Surveys show recall awareness is high, but brand confusion persists

Consumers are well aware of the salmonella outbreak, but many are confused about what products have been recalled, says two surveys from Harvard University...

Consumers are well aware of the salmonella outbreak, but many are confused about what products have been recalled, says two surveys from Harvard University and Burson-Marsteller.

The Burson survey, which comes on the heels of its work with Peanut Corporation of America, the peanut butter manufacturer at the center of the salmonella investigation, notes that 93% of US consumers have heard about the recalls.

Harvard's survey showed that 1 in 4 people think that national peanut butter brands are involved in the recall but only half are worried about the other foods - snacks bars, baked goods, ice cream - that have been recalled.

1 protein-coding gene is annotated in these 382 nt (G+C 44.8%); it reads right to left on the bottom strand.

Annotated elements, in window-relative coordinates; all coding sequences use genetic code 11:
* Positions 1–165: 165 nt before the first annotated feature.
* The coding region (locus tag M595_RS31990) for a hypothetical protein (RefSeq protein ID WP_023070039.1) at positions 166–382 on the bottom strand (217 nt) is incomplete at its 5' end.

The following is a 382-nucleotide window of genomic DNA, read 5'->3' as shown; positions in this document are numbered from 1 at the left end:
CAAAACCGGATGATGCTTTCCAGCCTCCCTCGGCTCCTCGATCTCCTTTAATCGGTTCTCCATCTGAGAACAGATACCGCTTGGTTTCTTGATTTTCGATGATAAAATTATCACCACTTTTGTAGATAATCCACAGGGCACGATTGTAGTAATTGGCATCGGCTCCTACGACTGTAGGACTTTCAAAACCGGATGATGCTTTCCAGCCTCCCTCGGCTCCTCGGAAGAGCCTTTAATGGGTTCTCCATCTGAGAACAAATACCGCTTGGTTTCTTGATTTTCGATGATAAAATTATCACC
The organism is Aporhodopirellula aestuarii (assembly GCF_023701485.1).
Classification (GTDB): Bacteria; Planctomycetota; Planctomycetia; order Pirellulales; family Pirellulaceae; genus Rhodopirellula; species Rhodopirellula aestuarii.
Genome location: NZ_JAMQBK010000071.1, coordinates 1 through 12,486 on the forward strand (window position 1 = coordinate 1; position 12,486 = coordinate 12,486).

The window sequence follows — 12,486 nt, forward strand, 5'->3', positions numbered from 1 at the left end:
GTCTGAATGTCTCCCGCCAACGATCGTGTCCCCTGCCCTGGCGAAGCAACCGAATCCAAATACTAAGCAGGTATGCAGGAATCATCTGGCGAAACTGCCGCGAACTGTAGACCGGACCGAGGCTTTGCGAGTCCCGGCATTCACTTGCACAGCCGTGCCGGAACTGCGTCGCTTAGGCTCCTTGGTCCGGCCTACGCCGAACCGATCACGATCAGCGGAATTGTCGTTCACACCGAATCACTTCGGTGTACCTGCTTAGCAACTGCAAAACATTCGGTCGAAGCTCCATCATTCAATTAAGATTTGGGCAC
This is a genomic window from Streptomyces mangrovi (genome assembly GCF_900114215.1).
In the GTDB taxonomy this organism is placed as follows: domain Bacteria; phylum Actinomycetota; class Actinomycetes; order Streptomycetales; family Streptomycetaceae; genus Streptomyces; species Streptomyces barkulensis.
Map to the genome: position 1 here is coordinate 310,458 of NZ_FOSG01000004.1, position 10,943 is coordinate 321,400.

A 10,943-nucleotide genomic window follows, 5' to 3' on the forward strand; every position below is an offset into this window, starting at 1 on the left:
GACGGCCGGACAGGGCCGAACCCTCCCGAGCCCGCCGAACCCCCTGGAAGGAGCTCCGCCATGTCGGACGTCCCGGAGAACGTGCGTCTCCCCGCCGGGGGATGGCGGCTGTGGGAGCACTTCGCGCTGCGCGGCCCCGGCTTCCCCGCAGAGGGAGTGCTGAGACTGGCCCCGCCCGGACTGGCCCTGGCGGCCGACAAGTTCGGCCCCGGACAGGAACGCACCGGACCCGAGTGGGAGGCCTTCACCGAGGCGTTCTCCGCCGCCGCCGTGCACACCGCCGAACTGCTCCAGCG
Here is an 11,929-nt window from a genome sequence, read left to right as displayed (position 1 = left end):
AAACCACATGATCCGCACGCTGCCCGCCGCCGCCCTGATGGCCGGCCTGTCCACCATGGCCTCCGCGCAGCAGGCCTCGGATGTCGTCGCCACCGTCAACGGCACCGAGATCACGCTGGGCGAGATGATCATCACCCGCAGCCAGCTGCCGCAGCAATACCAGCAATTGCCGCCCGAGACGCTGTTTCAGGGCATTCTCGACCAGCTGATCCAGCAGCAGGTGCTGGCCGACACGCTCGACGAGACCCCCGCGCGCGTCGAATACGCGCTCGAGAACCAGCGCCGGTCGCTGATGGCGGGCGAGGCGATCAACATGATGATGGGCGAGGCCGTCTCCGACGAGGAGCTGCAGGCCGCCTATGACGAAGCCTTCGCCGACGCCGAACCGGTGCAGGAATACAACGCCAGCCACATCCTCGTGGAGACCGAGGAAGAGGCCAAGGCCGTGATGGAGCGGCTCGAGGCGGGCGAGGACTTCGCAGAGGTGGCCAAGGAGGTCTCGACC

"There is a difference in consumer perception," says Bill Zucker, MD and Midwest market leader for Burson-Marsteller. The Burson survey also showed that companies with a strong brand name will fare better in recall situations.

For communicators, the question should be: "Am I ready to communicate in that situation?" says Zucker.

The firm has announced, along with the food safety survey, that it has a one-day onsite checkup plan for companies that want to evaluate their crisis communications plans, in the case of a potential recall. It is providing proactive outreach to food trades and wire services about the plan.

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